Starting in July, a 10-year passport will be available for Canadians planning to travel outside of the country.
"I think people like the idea of having a 10-year passport," said Karren Moore, owner of Carlson Wagonlit Travel in Prince George. "When you have a five-year passport, really it's only valid for 4 1/2 years because it has to be valid for six months past the date that you travel.
"If you're going to the States, where you're allowed to be there six months without a visa, they want your passport to be valid for the time you're allowed to be there. If it expires before six months past the time you get back, then they could refuse you at the border."
The 10-year passport will cost $160. The cost of a five-year passport jumped on Jan. 1st from $87 to $120, and it now costs $57 for kids three-and-younger, a $20 increase for a travel document valid for three years. Until this year, fees had not increased in close to a decade and Passport Canada says it's been losing $5 for every passport it issues, drawn out of a surplus fund that was expected to run out this year.
The fee increases are needed to pay for additional security features. The new ePassports, available July 1st, will include a chip containing personal information on the passport holder that can be scanned and read by border officials in other countries. The chip produces a digital signature that will show electronically if a passport is not authentic. At some airports, travellers with chip-enhanced ePassports can use automated customs and immigration kiosks. The 36-page ePassport has iconic watermark scenes related to Canadian culture and history that make passport forgery more difficult.
As of March 2014, if you are among the 55,000 Canadians annually whose passport gets lost or stolen, it will cost $45 to replace it. Until then, there's no charge. The five-year fee for Canadians to apply from outside of the country has also been hiked, from $97 to $190 ($100 now for children). A 10-year out-of-country application will cost $260.
If you do plan on renewing your expired passport, don't wait too long. Canadians who renew within a year of the expiry date can submit a simplified renewal application. The simplified form eliminates the need for a guarantor and applicants are not required to send a birth certificate, proof of citizenship or other identifying document. All you need is the completed form, the renewal fee, your expired passport, and two unaltered identical photos taken within a year.
The only alternative to a passport for travel between the Canada and the U.S. is the NEXUS card, available only to low-risk, pre-approved applicants. The NEXUS card costs $50 and is valid for five years.
In Prince George, passport applications are accepted at the downtown Canada Post office at 1323 Fifth Ave., and at the Service Canada Centre, 1363 Fourth Ave. Because there is no passport office in the city, all applications have to be mailed or sent by courier, and it will take at least 20 business days for processing. That wait time can be cut to 10 days if the application is delivered in person to one of 34 regional passport offices. In B.C., the offices are in Vancouver, Burnaby, Victoria and Kelowna.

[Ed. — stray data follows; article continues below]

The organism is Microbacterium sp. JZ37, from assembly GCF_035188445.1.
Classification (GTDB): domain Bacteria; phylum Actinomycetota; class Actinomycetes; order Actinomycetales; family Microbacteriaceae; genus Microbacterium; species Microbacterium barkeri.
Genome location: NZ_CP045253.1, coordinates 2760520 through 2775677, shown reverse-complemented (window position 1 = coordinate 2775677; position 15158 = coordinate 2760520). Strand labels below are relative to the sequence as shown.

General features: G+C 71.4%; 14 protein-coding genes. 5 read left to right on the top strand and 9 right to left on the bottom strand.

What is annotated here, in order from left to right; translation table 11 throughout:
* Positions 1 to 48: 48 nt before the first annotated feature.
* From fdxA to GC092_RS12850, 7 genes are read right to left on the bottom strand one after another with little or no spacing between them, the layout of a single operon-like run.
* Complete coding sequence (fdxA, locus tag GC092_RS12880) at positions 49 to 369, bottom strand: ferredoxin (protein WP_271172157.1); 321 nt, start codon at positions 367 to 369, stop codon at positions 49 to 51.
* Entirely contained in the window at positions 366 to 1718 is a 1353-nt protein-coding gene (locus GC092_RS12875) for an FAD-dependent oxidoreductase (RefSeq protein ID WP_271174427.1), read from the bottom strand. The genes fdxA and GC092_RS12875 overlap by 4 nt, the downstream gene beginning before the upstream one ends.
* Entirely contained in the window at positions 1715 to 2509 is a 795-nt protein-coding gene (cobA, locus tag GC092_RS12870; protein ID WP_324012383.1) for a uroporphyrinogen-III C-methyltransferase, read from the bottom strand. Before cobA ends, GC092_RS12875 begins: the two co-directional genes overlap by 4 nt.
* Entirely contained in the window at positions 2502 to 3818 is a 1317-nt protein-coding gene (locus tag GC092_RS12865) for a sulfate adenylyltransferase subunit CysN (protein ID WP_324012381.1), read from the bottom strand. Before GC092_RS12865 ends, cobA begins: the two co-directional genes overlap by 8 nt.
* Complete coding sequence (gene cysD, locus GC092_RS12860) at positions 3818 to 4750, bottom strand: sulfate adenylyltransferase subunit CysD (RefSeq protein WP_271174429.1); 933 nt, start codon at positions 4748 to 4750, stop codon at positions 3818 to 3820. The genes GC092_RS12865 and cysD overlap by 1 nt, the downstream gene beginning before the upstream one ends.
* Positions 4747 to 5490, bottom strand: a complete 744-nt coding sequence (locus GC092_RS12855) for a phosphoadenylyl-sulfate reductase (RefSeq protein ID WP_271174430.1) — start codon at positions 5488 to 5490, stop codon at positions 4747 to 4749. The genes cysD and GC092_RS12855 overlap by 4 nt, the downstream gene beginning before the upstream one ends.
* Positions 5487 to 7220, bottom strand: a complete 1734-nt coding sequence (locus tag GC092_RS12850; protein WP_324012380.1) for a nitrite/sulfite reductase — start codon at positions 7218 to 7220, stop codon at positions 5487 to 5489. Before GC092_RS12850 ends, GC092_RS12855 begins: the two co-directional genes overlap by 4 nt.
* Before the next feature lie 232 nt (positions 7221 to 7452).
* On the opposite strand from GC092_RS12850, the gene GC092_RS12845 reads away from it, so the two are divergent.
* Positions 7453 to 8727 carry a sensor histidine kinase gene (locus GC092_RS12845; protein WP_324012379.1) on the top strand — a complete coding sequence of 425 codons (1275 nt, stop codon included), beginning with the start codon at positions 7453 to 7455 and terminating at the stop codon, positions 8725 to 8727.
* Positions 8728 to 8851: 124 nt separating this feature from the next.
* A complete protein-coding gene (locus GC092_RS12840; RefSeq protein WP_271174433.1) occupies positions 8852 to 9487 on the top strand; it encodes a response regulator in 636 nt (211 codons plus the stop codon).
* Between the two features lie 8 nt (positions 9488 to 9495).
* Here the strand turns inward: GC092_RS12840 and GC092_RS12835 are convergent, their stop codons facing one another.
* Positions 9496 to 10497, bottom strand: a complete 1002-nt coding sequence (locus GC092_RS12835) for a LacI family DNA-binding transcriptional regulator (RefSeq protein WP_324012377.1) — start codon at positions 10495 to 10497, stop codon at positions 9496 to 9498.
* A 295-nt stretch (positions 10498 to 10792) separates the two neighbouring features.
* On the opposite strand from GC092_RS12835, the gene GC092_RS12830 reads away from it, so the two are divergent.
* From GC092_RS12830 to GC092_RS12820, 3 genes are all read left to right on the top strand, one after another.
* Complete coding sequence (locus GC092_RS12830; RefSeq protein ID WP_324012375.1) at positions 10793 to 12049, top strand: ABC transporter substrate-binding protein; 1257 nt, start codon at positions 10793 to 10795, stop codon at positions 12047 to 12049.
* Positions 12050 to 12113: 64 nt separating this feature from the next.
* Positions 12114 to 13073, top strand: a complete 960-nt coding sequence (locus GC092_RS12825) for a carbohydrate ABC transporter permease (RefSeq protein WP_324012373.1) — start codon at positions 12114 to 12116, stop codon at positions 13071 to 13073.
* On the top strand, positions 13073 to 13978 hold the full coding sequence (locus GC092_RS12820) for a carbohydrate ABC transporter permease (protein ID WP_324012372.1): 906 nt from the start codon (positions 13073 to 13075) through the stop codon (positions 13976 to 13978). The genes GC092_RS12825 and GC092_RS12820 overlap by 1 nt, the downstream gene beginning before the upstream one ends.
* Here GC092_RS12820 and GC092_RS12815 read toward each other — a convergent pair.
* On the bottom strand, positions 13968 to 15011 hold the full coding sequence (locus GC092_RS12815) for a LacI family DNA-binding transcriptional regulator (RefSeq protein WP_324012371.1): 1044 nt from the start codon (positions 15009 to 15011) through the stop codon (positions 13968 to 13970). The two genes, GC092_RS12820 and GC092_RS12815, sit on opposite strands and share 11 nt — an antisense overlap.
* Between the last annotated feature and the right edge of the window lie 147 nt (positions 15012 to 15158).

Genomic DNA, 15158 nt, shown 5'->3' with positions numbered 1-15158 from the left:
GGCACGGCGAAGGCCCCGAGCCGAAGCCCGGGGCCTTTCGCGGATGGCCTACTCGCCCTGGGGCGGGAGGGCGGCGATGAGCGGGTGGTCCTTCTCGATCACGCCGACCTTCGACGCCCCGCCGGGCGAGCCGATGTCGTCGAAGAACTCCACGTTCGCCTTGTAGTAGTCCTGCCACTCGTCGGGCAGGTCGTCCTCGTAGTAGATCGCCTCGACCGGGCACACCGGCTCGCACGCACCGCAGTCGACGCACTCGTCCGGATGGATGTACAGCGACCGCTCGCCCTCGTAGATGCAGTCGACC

If you've waited too long and are worried about missing that flight to Mexico because you don't have your passport, there is a way to speed up the process. For $70 extra, the urgent service promises a passport within 24 hours. It also requires a hand-delivered application and an airline e-ticket. An email confirmation of a travel booking is not sufficient. If you can wait four business days you can spend an extra $30 and apply for the express service, which also requires a personal visit to the passport office and an airline ticket.
Gone are the days when members of Parliament could expedite the application process for their constituents. Jeanne Clough, executive assistant for Dick Harris, MP for Cariboo-Prince George, remembers when it was a regular occurrence for her office to receive boxes of passports that would then be sent to constituents.
"That was something we could do on behalf of the constituents until about six years ago, but because somebody [in another constituency office] misused the services and privacy issues were broken, it was taken away, said Clough.
"It was an unfortunate thing because we did have a lot of people on an urgent basis if someone was dying or they had to travel for work, and we just can't do it anymore. It is unfortunate, especially when you live in remote areas like this."